On Wed, 8 Jun 2005 21:57:25 -0600
"George Sexton" <gsexton@stripped> wrote:
> I think MySQL has a little ways to go yet before I would
> subjectively call it best.
> I posted twice to the list with questions about porting my
> application that runs on (SQL Server, Oracle, PostgreSQL, Sybase SQL
> Anywhere, MS Access, and DB2) to MySQL. No one on the mysql list, or
> the internals list responded to my pretty basic issues:
> 1) Why can't I declare a datetime field with DEFAULT NOW()
"The DEFAULT clause specifies a default value for a column. With one
exception, the default value must be a constant; it cannot be a
function or an expression. This means, for example, that you cannot
set the default for a date column to be the value of a function such
as NOW() or CURRENT_DATE. The exception is that you can specify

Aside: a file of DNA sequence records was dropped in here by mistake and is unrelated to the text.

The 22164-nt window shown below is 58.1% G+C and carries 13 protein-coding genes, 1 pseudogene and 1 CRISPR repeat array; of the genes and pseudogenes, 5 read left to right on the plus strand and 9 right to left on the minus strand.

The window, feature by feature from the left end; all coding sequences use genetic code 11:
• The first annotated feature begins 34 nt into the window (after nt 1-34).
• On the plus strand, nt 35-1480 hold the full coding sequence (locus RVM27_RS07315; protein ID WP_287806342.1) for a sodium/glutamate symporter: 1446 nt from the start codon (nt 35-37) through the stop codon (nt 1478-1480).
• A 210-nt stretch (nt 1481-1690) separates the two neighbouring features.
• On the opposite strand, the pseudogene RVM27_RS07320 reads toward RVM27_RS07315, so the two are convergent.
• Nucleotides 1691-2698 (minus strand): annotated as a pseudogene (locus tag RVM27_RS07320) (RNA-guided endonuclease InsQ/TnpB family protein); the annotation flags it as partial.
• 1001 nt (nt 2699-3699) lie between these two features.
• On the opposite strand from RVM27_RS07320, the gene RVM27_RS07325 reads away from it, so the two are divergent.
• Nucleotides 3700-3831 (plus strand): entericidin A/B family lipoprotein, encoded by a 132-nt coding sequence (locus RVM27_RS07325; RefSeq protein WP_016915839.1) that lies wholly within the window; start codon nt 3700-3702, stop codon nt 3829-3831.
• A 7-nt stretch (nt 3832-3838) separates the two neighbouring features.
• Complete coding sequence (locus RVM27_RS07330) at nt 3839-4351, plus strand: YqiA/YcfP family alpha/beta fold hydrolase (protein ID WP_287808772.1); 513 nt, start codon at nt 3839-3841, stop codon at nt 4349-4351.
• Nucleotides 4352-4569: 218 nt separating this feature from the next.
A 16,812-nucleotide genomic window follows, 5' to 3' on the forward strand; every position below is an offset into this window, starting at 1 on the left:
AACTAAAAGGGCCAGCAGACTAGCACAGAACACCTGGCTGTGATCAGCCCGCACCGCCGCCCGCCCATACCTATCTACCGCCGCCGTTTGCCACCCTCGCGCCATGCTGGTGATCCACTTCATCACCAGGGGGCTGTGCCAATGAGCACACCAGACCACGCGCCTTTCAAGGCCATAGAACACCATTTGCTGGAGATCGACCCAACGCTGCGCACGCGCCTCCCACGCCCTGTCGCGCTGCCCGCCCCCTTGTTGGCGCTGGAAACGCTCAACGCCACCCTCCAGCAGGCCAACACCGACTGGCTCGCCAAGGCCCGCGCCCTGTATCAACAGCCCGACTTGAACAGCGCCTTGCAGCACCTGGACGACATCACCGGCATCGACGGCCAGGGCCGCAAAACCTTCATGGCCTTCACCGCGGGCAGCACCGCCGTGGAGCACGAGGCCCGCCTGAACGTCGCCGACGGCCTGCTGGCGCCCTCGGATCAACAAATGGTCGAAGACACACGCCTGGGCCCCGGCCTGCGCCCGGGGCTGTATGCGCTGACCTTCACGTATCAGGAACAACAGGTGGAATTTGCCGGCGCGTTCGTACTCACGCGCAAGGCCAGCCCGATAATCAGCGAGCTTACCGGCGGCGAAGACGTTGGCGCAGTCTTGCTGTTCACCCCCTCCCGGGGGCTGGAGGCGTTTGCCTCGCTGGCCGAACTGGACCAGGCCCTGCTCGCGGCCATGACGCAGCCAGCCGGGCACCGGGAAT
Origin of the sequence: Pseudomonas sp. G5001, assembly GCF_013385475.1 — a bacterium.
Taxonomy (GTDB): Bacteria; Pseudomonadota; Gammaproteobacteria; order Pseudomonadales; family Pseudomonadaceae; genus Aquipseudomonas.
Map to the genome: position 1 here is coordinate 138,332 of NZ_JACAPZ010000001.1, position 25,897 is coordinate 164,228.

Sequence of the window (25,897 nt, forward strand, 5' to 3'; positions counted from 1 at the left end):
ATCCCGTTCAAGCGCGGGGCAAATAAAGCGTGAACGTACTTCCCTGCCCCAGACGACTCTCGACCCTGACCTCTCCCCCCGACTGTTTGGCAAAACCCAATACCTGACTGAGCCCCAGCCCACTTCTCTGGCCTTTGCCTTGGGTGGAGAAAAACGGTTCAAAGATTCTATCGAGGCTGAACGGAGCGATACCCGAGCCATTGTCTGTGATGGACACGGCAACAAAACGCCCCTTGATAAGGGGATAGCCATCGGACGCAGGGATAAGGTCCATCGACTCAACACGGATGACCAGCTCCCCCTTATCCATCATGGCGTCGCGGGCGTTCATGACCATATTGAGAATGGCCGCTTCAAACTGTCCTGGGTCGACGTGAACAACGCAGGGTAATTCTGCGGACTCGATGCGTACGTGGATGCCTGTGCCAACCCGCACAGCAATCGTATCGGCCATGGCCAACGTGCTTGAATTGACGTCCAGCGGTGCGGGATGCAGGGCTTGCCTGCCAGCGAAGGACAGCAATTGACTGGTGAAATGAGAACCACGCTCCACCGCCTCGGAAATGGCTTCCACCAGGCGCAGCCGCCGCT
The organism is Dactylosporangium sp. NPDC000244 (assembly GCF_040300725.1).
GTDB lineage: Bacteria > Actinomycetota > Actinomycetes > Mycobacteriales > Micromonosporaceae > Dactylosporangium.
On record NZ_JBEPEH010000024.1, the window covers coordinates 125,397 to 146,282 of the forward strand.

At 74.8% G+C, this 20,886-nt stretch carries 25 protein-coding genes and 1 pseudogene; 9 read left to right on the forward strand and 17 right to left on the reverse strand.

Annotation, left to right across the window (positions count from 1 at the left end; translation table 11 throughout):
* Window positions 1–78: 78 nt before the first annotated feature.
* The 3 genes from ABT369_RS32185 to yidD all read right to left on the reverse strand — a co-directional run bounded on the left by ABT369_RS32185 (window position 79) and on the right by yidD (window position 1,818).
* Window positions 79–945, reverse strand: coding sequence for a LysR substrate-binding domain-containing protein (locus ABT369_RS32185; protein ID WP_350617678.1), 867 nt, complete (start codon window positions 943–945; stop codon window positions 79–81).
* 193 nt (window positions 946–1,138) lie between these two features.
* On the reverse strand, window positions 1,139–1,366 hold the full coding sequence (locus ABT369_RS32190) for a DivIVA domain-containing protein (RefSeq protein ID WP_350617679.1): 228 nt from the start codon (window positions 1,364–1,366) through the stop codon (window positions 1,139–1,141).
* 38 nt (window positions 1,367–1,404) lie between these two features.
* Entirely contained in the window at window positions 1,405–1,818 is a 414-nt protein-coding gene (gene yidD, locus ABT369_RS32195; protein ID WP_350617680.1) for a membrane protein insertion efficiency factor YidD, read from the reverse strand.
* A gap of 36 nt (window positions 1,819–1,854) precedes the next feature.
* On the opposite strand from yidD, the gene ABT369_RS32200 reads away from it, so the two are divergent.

CURRENT_TIMESTAMP as the default for a TIMESTAMP column as of MySQL
4.1.2. See Section 184.108.40.206, _TIMESTAMP Properties as of MySQL 4.1_. "
"For date and time types other than TIMESTAMP, the default is the
appropriate ``zero'' value for the type. For the first TIMESTAMP
column in a table, the default value is the current date and time. See
Section 11.3, _Date and Time Types_. "
Looks like a policy decision, not a missing feature? Why does the
TIMESTAMP column not meet your needs?
> 2) Since the SQL standard states that identifiers are not case
> sensitive, how can I use the DB without case sensitivity, when I
> don't have authority to change the system wide lowercase setting? I
> wouldn't have authority to change the setting in a hosted
Only thing I would suggest is to work with your hosting admin to see
if they would be willing to change this system-wide setting since
there is no per-user control over this. If this is something you
cannot live with then choose a different RDBMS.
> I have to say, MySQL still looks like a tinker-toy to me.
<ignoring troll bait>